13. Your arguments seem to be: 1) “people are acting with murderous stupidity in various other ways, so therefore, according to Logic, acting in this murderously stupid way is a fine idea that I support”; and 2) “yes, okay, TECHnically, there are ways not to murder many people, but they’re not ‘politically feasible,’ so whatever, back to murder.”

    You write: “If you go to work you have some risk. If you go to the gas station you have some risk. If you go out of your house you have some risk.” Uh, yeah. That’s why you’re not supposed to be going to work, or the gas station, or out of your house.

    If we start doing this sh*t before there’s a vaccine and/or effective treatment and/or enough testing to make contact tracing practicable, millions of people will die (or possibly tens of millions, or possibly almost everyone, depending on reinfection rates/virulence), and obviously, the economic impacts of that will vastly exceed the already-awful impacts of the current stay-at-home orders.

    So we pretty much have two choices: a) stay at home and tank the economy, or b) don’t stay at home, tank the economy, and also produce millions of corpses, including your friends and loved ones and very possibly you.

    It sucks that there aren’t better options, but there really don’t seem to be, and if people don’t accept that, the results will likely be apocalyptic beyond imagining.

  14. It’s a powerful statement about integrity when one prominent travel blogger (Brian) says not to travel, and another prominent travel blogger (Gary) says it’s OK, when you consider that both depend on people traveling for their readership.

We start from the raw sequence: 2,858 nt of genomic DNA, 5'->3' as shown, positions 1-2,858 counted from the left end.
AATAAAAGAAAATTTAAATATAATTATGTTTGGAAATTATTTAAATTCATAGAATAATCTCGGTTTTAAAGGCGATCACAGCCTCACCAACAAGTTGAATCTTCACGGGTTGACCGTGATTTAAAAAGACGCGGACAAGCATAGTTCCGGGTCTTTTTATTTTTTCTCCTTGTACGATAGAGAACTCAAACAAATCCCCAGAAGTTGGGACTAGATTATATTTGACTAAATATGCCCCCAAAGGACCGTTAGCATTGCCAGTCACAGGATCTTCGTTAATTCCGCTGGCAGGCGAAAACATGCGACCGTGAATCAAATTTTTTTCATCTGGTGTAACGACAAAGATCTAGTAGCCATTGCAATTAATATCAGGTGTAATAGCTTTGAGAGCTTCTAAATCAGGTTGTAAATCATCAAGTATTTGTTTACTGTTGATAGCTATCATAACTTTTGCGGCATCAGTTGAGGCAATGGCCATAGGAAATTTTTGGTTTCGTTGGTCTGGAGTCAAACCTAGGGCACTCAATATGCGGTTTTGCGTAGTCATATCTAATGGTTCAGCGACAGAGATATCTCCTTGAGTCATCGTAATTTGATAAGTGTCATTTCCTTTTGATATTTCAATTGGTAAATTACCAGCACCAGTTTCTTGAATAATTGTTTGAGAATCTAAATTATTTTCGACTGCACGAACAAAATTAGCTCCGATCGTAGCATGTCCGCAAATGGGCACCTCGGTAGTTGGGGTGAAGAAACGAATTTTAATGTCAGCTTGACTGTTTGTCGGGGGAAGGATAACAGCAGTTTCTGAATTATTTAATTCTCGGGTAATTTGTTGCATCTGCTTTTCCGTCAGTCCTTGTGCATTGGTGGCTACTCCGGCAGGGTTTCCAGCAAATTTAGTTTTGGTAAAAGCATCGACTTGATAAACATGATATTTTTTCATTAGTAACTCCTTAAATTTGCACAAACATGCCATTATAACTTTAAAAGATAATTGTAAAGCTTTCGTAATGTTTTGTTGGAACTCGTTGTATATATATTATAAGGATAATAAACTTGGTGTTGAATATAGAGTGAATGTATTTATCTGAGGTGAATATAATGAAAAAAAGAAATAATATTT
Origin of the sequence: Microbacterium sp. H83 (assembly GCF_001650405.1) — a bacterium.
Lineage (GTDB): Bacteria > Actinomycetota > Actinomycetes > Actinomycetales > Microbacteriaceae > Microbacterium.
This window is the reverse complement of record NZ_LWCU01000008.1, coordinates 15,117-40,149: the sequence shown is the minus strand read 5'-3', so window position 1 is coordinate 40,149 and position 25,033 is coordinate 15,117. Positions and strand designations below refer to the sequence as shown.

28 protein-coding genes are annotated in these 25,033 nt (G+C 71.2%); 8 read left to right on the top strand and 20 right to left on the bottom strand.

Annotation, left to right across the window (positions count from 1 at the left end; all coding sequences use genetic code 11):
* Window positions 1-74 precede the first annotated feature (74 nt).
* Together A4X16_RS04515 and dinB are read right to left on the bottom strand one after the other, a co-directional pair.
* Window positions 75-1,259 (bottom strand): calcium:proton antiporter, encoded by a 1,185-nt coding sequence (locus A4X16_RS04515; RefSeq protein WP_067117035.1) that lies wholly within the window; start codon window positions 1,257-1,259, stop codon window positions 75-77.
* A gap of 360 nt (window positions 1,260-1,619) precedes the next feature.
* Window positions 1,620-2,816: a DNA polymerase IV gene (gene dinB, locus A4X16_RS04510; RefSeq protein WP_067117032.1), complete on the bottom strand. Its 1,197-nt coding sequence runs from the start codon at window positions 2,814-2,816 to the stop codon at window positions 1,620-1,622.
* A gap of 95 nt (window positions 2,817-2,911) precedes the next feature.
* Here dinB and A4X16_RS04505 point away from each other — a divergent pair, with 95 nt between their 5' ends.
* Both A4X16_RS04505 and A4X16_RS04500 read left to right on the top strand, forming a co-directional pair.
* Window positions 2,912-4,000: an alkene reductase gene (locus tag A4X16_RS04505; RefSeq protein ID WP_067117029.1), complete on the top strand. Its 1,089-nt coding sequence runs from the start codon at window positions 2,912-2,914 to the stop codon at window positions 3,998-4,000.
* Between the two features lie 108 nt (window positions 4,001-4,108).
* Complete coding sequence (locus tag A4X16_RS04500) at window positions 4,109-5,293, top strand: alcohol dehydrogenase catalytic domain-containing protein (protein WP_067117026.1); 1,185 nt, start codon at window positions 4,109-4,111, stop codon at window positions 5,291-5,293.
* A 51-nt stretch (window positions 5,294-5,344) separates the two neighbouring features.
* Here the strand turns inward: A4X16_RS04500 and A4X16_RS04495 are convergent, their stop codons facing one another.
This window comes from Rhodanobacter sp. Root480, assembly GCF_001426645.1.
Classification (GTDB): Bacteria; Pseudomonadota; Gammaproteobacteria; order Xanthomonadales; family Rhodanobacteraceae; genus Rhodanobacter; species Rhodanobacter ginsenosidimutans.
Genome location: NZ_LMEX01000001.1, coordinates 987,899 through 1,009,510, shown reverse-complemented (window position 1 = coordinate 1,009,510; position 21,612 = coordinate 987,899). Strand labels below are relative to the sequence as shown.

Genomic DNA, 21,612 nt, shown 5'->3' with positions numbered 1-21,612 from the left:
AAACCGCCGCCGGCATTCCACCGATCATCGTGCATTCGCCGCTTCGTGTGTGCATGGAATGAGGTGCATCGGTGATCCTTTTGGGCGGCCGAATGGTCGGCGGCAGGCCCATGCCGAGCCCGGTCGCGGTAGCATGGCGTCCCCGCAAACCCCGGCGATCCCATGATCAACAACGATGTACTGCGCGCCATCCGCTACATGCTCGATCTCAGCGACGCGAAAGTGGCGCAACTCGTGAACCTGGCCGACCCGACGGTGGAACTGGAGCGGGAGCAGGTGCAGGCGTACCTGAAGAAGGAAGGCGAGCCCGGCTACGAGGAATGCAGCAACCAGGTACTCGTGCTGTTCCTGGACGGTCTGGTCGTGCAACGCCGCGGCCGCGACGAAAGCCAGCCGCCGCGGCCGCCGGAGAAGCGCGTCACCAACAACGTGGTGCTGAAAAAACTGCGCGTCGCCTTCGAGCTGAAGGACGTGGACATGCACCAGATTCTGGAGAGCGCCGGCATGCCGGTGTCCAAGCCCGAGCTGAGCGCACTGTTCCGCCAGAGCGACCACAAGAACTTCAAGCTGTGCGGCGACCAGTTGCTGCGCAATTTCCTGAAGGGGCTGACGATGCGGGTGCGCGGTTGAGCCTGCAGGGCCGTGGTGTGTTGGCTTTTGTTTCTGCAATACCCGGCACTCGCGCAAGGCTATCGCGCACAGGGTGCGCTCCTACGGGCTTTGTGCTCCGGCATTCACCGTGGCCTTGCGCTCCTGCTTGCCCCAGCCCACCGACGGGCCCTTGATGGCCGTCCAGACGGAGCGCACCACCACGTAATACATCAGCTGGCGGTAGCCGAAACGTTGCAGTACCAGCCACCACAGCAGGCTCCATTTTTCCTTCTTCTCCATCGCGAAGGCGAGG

15. @tim – I say it is ok for some people in some places going to certain other places, please don’t mischaracterize my position. I also do not depend on people traveling for my livelihood, I think that’s important to know. Brian also does not own TPG, and has a contract with his employer, though perhaps incremental bonuses are at stake for him based on revenue rather than page views I cannot say.

    Beware mood affiliation!

  16. Stay home. Desirable destinations will still be there next year, and the year after. Unless travel is essential, ie life and death, it shouldn’t happen.

  17. @Gary.

    I read the entire entry. Is Governor Cuomo perfect about all the issues you stated above? No, and many of us agree on that point. But let’s not balance that with the hard issues.

    I wonder if anyone has seen the serious Coronavirus out breaks at the meat packing plants in middle America? All those people contracting the virus, and the governors of those states don’t seem to give a $ hit?? Talk about putting your head in the sand.

    Maybe if their boy (here comes the editorial comment) Trump told them to close up, they would. It would save lives where you can see an immediate result. Alas, I’m just posting on the internet, so nobody except readers here will read and agree/disagree.

    CC: Governors of Texas, Alabama, Florida, Georgia, Iowa, Mississippi, Nebraska. WAKE UP.

  18. I will not get on an airplane, ride in a taxi, rent a car, stay in a hotel room, or eat at a restaurant until the virus is under control. For me, travel is just not worth the risk. If others can handle the risk, more power to them, but I don’t want them telling me I’m being over-cautious.